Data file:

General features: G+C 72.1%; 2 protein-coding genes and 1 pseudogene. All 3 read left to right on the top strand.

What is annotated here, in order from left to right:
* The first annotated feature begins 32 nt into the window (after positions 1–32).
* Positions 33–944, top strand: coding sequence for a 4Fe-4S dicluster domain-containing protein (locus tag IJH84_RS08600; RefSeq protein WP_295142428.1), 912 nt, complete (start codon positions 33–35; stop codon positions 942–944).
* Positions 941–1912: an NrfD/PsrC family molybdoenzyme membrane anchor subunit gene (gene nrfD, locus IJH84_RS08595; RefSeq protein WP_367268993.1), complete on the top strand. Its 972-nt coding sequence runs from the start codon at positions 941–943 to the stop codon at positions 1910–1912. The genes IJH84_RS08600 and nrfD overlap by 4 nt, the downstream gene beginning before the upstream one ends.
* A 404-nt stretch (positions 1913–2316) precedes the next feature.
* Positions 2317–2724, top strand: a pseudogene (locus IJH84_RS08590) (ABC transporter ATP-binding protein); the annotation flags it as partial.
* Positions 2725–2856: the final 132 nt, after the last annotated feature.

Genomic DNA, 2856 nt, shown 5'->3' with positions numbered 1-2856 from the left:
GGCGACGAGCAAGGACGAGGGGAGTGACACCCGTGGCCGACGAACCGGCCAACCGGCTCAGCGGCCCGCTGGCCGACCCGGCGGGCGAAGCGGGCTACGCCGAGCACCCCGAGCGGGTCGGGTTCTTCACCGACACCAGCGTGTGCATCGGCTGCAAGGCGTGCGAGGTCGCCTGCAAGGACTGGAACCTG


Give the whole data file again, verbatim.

General features: G+C 72.1%; 2 protein-coding genes and 1 pseudogene. All 3 read left to right on the top strand.

What is annotated here, in order from left to right:
* The first annotated feature begins 32 nt into the window (after positions 1–32).
* Positions 33–944, top strand: coding sequence for a 4Fe-4S dicluster domain-containing protein (locus tag IJH84_RS08600; RefSeq protein WP_295142428.1), 912 nt, complete (start codon positions 33–35; stop codon positions 942–944).
* Positions 941–1912: an NrfD/PsrC family molybdoenzyme membrane anchor subunit gene (gene nrfD, locus IJH84_RS08595; RefSeq protein WP_367268993.1), complete on the top strand. Its 972-nt coding sequence runs from the start codon at positions 941–943 to the stop codon at positions 1910–1912. The genes IJH84_RS08600 and nrfD overlap by 4 nt, the downstream gene beginning before the upstream one ends.
* A 404-nt stretch (positions 1913–2316) precedes the next feature.
* Positions 2317–2724, top strand: a pseudogene (locus IJH84_RS08590) (ABC transporter ATP-binding protein); the annotation flags it as partial.
* Positions 2725–2856: the final 132 nt, after the last annotated feature.

Genomic DNA, 2856 nt, shown 5'->3' with positions numbered 1-2856 from the left:
GGCGACGAGCAAGGACGAGGGGAGTGACACCCGTGGCCGACGAACCGGCCAACCGGCTCAGCGGCCCGCTGGCCGACCCGGCGGGCGAAGCGGGCTACGCCGAGCACCCCGAGCGGGTCGGGTTCTTCACCGACACCAGCGTGTGCATCGGCTGCAAGGCGTGCGAGGTCGCCTGCAAGGACTGGAACCTG